Reading with children

Reading with children is one of the most enjoyable things a parent, grandparent or carer can do, and as a bonus it helps their language development.

Shared reading is different to guided reading, which is when you listen and help your child practice reading aloud.

While it is not the case that children learn to read simply by being read to, shared reading is one of the essential literacy experiences that contribute to children becoming good and willing readers. Books contain words, grammar and language structures that are different to conversational language. Shared reading is important for children of all ages. It needn’t stop when they are able to read independently.

Shared reading is largely about nurturing a love of reading and books and language but there are some things that will make the experience especially beneficial for children.

One of the keys is to read with your child, rather than to your child.

Involve children in the reading experience by letting them choose books, discussing the story and the characters, talking about the sounds and meanings of the words, and talking about the pictures.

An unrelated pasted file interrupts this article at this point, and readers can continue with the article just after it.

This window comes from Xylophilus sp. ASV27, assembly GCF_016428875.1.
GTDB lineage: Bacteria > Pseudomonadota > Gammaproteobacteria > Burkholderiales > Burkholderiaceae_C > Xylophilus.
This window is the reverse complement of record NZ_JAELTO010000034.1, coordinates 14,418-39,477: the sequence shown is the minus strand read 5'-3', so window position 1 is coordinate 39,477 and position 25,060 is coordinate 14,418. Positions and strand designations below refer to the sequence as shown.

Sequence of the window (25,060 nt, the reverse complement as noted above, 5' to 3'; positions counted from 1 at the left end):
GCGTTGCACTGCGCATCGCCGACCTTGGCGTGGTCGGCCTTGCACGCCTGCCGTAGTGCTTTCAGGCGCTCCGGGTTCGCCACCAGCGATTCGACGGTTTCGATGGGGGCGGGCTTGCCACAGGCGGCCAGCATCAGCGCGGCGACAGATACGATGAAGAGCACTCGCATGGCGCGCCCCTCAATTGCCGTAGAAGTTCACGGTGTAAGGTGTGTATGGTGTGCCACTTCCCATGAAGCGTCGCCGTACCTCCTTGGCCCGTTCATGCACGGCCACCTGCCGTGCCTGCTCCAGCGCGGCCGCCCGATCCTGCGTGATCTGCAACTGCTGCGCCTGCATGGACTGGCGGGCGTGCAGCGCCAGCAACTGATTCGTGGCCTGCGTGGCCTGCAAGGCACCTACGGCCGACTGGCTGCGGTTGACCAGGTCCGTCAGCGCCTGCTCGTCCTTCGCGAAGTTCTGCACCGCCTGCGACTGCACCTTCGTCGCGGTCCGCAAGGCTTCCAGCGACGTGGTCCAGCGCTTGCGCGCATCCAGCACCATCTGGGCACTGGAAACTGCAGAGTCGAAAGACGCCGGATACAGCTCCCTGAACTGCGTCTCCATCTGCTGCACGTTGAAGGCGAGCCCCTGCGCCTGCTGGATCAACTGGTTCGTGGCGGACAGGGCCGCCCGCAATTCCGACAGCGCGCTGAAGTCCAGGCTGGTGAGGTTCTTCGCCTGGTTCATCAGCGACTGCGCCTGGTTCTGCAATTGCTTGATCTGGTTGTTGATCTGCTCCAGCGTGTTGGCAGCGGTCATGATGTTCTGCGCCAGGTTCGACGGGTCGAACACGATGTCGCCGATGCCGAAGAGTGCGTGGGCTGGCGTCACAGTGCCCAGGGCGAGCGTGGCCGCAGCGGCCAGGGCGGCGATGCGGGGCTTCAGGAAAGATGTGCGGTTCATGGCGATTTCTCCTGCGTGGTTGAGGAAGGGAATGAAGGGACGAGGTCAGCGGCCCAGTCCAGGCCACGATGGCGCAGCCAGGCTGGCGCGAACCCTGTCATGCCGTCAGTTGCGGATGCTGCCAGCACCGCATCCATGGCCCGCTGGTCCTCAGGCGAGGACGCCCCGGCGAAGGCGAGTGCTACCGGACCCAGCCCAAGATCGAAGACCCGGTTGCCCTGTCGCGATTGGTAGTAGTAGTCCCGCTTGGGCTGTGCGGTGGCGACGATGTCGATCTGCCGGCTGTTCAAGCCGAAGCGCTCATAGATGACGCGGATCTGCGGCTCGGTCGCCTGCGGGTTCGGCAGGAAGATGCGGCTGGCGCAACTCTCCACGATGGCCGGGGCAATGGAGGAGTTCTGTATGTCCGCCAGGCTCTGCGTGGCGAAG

Author Louise Park gives great advice on choosing books here.

“I think if parents realised that reading never just happens, that reading is the tip of an iceberg that begins with children’s first language acts and involves vocabulary growth, feeling at home in the world of letters. If I could get across to parents that one of the best things they could to is first read to their child, maybe 5 minutes, maybe 10 minutes – but every day – and to give an example of reading as part of our lives.”
Dr Maryanne Wolf

Simple tips for shared reading that will enhance children’s literacy development and enjoyment:

With younger children:

With older children:

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